Looking back, moving forward

As President Bush’s approval ratings continue to plummet, the American public can rely on one thing: A continued insistence that we must stay the course in Iraq for the safety of our country. In the past three years the number of American soldiers killed has reached 2,311, and those maimed has exceeded 17,000. This does not factor in the number of American civilians, working for contracting companies and NGOs.

Then there are the numbers of Iraqi civilians to consider -- some 37,754. As the number of casualties has risen, so too has the fever pitch of the president’s insistence that leaving Iraq, indeed, even discussing leaving Iraq, would send a message to the enemy that we are weak, vulnerable.

Over two years ago, U.S. intelligence officials warned the Bush administration that the Iraqi insurgency was fueled, not by foreign terrorists, but by local conditions. The National Intelligence Estimate drew a direct connection between the presence of U.S. troops, and a strengthening insurgency. President Bush has made clear that this war was, and continues to be, unencumbered by the burdens of effective planning and reliable intelligence.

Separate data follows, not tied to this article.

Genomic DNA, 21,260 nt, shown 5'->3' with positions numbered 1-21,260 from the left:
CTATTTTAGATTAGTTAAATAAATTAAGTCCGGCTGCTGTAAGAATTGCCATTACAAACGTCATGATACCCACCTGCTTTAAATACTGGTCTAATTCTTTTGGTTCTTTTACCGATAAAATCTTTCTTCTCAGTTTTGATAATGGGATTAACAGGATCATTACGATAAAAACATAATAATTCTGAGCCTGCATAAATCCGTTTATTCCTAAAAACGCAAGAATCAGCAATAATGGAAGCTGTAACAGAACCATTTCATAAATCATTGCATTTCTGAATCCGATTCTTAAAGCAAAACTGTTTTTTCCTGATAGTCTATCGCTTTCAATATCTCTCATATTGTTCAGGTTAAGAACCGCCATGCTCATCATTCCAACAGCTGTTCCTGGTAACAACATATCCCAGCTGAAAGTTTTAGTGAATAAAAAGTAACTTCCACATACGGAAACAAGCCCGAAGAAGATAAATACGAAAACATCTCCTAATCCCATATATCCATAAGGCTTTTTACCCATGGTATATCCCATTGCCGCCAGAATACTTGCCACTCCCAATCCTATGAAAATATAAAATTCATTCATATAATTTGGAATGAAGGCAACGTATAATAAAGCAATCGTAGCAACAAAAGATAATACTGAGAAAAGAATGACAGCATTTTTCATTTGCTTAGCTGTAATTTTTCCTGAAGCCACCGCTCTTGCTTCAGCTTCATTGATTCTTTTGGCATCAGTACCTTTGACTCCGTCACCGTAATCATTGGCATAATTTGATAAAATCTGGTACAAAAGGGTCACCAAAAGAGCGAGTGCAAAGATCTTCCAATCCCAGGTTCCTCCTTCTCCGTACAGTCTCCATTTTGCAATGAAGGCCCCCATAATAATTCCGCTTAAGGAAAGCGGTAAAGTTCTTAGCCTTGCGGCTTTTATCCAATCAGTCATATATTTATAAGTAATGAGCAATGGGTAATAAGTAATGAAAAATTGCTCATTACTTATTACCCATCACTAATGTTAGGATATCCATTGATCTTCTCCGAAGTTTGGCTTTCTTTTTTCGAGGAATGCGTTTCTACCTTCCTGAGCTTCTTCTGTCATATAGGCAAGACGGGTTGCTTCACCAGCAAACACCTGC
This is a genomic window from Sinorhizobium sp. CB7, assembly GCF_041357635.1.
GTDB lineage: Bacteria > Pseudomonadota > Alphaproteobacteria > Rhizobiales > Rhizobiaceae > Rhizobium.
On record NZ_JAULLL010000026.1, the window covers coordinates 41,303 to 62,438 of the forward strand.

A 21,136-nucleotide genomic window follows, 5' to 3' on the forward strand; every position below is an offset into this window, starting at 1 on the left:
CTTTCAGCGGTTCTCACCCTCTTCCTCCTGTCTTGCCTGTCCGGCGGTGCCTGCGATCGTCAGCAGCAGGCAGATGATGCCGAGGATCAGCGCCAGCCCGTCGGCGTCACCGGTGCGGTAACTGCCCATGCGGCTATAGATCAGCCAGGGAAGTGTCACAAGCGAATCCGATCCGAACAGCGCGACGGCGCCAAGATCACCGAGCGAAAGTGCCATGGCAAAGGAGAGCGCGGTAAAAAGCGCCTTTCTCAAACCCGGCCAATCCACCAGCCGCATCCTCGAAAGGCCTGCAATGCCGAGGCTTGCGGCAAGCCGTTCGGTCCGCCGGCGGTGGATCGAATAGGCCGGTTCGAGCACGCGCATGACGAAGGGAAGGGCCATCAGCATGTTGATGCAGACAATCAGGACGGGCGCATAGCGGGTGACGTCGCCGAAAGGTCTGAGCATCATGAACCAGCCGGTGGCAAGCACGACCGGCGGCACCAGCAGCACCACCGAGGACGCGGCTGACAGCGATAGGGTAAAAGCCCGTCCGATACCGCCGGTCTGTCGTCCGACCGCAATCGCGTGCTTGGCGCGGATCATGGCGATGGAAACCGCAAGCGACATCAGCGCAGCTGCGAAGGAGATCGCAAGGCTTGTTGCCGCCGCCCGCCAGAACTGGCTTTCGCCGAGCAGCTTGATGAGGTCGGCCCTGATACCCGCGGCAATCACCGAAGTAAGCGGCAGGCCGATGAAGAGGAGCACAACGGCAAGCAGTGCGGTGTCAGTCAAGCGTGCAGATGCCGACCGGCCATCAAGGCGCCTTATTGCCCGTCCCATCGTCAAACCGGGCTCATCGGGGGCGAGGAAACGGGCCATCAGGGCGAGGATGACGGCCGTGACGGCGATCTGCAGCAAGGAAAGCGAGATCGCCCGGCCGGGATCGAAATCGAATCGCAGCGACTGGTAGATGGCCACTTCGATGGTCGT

Even conservatives have come forward to address the Iraq war as a mistake. The intelligence was wrong, the confidence that we would be in and out in no time was wrong, and the assumption that manpower and weapons could instantaneously overwhelm the deep-seated resentment fueling the insurgency was wrong. While there is a satisfaction in hearing conservatives such as George Will and Francis Fukuyama address these critical flaws in the president’s failure as our Commander in Chief, they’re still missing a critical point.

As Brian Tamanaha at Balkinization writes,


The first and overarching error of neoconservatives…is their willingness (nay, eagerness) to use war to achieve their ideological objectives…War must be a last resort, undertaken with great reluctance, when no other option is available--appropriate only when necessary to defend ourselves against an immediate aggressor (as international law recognizes). If neoconservatives understood that war is appropriate only as an absolutely last resort to defend ourselves against an attack, the war would never have happened.
To some extent, there is little to be done. No amount of dissecting the false pretenses that led to the war will stop it. Once you create a front line, that front line exists in a very real way -- the millions of people living in an ongoing war zone can attest to that.

But the analysis that we have been afforded -- pointing to the use of war as a tool to advance an ideological agenda is a critical realization that Americans should remind themselves of every day. While the president has made the Iraq war the bedrock of his administration’s focus on national security, the evidence against the genuineness of these claims is mounting.

There is a wise adage that, when trying to assess someone’s character, you should pay attention to their actions rather than their words.

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